Mince Pies

       I used to get so tired of trawling through the pastry of home made mince pies.  Pastry on the bottom, pastry on the top and very little mincemeat in the middle! Bring back any memories?

Here are a few variations to try and spice up the average mince pie, plus a basic pastry recipe.

 Makes 12


  • 200g plain flour
  • 100g butter, chilled and cubed
  1.  Put the flour and butter in a food processor and whizz until crumb-like. Add 3 tbsp cold water and briefly whizz until the mixture comes together.
  2. Tip out, form into a ball and chill for 20 minutes.
  3. Heat oven to 180C.Grease a 12 hole tin.
  4. Roll out pastry on a floured surface and cut out with fluted cutters. Gently press into the tin.
  5. Spoon 1 tbsp mincemeat into each.

Ginger Crumble Topping

  • 40g chilled butter, cubed
  • 75g self-raising flour
  • 75g golden caster sugar
  • 12 tsp stem ginger syrup
  1. In a bowl, rub together the butter, sugar and flour until crumb-like. (Or use a mini processor)
  2. Pile on top of the uncooked mince pies. Drizzle a teaspoon of ginger syrup over each.
  3. Bake in the oven for 20 minutes until golden. Cool in the tin for a few minutes then transfer to a rack to cool.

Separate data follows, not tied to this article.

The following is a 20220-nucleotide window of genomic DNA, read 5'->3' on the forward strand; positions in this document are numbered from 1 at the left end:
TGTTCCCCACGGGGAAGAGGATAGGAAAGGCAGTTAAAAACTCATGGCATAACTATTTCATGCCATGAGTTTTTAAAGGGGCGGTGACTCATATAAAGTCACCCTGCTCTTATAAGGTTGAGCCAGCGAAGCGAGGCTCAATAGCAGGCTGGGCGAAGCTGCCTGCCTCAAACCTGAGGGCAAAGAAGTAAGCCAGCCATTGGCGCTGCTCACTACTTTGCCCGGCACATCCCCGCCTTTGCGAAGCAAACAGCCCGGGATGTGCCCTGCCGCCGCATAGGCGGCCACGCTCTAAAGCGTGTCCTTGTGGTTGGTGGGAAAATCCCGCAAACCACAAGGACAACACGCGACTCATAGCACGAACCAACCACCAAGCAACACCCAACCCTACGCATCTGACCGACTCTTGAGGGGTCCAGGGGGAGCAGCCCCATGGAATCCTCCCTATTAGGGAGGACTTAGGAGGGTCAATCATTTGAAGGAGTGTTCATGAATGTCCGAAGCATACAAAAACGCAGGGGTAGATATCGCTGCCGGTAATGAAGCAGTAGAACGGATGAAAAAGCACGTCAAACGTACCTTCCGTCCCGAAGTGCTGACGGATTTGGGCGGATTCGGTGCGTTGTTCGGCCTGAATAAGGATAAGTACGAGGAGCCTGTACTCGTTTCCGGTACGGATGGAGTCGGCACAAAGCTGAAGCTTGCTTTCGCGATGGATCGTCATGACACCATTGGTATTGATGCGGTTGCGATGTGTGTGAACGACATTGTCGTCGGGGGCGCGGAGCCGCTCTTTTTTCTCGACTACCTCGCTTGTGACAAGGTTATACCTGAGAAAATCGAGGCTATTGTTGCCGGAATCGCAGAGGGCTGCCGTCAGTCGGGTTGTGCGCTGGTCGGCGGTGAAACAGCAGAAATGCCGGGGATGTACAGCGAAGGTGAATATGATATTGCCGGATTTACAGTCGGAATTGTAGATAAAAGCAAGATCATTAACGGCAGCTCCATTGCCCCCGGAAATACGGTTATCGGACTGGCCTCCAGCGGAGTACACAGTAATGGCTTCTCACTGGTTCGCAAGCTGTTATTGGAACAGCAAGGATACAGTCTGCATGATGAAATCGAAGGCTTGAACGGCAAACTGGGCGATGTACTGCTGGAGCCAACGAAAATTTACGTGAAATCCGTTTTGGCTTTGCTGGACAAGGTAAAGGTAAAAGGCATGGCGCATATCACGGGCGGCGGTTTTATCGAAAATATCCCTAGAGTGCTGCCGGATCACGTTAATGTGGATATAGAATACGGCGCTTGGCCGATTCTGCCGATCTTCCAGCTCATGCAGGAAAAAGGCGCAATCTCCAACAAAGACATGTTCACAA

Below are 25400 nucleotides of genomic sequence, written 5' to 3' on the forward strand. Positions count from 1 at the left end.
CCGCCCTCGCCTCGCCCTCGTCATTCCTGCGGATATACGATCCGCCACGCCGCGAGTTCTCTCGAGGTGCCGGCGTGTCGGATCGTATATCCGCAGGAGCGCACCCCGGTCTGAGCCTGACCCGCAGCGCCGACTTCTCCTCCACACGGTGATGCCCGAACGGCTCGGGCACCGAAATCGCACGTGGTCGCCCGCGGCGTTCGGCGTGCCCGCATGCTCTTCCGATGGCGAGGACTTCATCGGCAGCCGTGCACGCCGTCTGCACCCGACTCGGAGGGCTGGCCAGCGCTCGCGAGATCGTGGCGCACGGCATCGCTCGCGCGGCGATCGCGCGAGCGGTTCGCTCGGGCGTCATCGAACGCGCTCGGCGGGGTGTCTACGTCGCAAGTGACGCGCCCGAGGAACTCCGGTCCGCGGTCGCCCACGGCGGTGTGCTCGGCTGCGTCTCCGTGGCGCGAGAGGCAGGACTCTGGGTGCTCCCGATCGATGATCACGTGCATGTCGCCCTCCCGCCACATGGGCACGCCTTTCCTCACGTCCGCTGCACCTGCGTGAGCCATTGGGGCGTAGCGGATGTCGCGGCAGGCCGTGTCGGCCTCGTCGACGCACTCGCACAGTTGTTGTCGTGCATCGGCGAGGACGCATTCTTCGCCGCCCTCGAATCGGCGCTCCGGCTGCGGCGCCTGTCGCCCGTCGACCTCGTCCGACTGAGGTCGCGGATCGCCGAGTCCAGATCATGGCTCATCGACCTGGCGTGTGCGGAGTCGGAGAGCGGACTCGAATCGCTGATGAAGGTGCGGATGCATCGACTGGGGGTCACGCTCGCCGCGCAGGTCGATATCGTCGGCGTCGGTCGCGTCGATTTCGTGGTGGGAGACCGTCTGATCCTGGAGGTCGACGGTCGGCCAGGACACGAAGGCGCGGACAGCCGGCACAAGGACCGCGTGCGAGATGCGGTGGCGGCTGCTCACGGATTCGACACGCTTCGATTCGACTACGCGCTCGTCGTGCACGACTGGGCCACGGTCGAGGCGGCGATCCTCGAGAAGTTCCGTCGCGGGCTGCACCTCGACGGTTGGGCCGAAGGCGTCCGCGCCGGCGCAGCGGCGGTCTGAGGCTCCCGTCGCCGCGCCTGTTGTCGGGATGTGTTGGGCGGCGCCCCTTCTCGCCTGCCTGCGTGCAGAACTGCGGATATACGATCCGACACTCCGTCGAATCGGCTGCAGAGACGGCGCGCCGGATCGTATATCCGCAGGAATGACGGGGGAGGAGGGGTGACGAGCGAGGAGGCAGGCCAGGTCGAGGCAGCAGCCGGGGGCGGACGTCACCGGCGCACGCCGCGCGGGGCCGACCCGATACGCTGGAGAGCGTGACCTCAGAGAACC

Meringue Topping

  • 2 egg whites
  • 100g caster sugar
  1. Bake the uncooked pies for 15 minutes.
  2. When nearly ready, whisk the egg whites until stiff peaks. Add the caster sugar and whisk again until stiff and glossy.
  3. Spoon on top of the mince pies and make a peak on the surface.
  4. Return to the oven for 5 minutes until pale golden.
  5. Cool in the tin for a few minutes then transfer to a rack to cool.

Lemon or Orange Icing

  • 8 tbsp icing sugar
  • Juice of an orange or lemon
  1. Bake the mince pies for 20 minutes.
  2. Cool in the tin for a few minutes then transfer to a rack to cool.
  3. Once cold, in a bowl mix together the icing sugar and enough juice from either an orange or lemon, to make a thick drizzle icing. It should be soft enough to spread across the top of the mince pies without dripping over the sides too much.
  4. Once spooned over the mince pies, leave to set.


I like to use a 12 hole muffin pan to make my mince pies deep. That way you can fit more mincemeat in. It also allows you to put the icing on the top without it spilling over the sides when it is setting!

There are many variations of pastry to make it a little different, for example, adding a little cinnamon to the flour and maybe instead of water, try orange juice!


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